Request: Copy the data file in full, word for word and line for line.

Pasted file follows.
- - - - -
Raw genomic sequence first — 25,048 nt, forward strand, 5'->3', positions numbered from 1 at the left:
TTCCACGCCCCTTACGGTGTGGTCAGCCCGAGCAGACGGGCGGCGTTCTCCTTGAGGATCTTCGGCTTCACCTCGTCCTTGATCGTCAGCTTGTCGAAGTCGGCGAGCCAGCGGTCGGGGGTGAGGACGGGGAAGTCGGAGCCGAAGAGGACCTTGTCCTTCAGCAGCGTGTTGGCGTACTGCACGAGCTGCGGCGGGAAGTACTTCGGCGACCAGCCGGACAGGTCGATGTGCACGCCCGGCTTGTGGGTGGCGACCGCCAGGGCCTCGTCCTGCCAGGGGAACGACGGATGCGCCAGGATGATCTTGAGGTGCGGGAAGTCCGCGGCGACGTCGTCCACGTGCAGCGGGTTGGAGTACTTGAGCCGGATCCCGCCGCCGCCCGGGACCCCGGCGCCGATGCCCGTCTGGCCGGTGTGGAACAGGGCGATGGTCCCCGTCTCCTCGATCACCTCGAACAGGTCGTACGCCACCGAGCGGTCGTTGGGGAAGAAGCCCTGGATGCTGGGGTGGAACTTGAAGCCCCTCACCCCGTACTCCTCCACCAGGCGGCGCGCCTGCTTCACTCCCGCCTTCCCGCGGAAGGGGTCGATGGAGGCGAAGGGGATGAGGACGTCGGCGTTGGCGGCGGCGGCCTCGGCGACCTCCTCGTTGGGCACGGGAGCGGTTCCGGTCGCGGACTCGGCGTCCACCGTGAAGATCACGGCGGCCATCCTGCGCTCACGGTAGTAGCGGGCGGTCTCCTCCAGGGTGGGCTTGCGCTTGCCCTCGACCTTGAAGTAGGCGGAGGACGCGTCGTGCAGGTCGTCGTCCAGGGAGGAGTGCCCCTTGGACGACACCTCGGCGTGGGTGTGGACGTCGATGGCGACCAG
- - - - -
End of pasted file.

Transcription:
Raw genomic sequence first — 25,048 nt, forward strand, 5'->3', positions numbered from 1 at the left:
TTCCACGCCCCTTACGGTGTGGTCAGCCCGAGCAGACGGGCGGCGTTCTCCTTGAGGATCTTCGGCTTCACCTCGTCCTTGATCGTCAGCTTGTCGAAGTCGGCGAGCCAGCGGTCGGGGGTGAGGACGGGGAAGTCGGAGCCGAAGAGGACCTTGTCCTTCAGCAGCGTGTTGGCGTACTGCACGAGCTGCGGCGGGAAGTACTTCGGCGACCAGCCGGACAGGTCGATGTGCACGCCCGGCTTGTGGGTGGCGACCGCCAGGGCCTCGTCCTGCCAGGGGAACGACGGATGCGCCAGGATGATCTTGAGGTGCGGGAAGTCCGCGGCGACGTCGTCCACGTGCAGCGGGTTGGAGTACTTGAGCCGGATCCCGCCGCCGCCCGGGACCCCGGCGCCGATGCCCGTCTGGCCGGTGTGGAACAGGGCGATGGTCCCCGTCTCCTCGATCACCTCGAACAGGTCGTACGCCACCGAGCGGTCGTTGGGGAAGAAGCCCTGGATGCTGGGGTGGAACTTGAAGCCCCTCACCCCGTACTCCTCCACCAGGCGGCGCGCCTGCTTCACTCCCGCCTTCCCGCGGAAGGGGTCGATGGAGGCGAAGGGGATGAGGACGTCGGCGTTGGCGGCGGCGGCCTCGGCGACCTCCTCGTTGGGCACGGGAGCGGTTCCGGTCGCGGACTCGGCGTCCACCGTGAAGATCACGGCGGCCATCCTGCGCTCACGGTAGTAGCGGGCGGTCTCCTCCAGGGTGGGCTTGCGCTTGCCCTCGACCTTGAAGTAGGCGGAGGACGCGTCGTGCAGGTCGTCGTCCAGGGAGGAGTGCCCCTTGGACGACACCTCGGCGTGGGTGTGGACGTCGATGGCGACCAG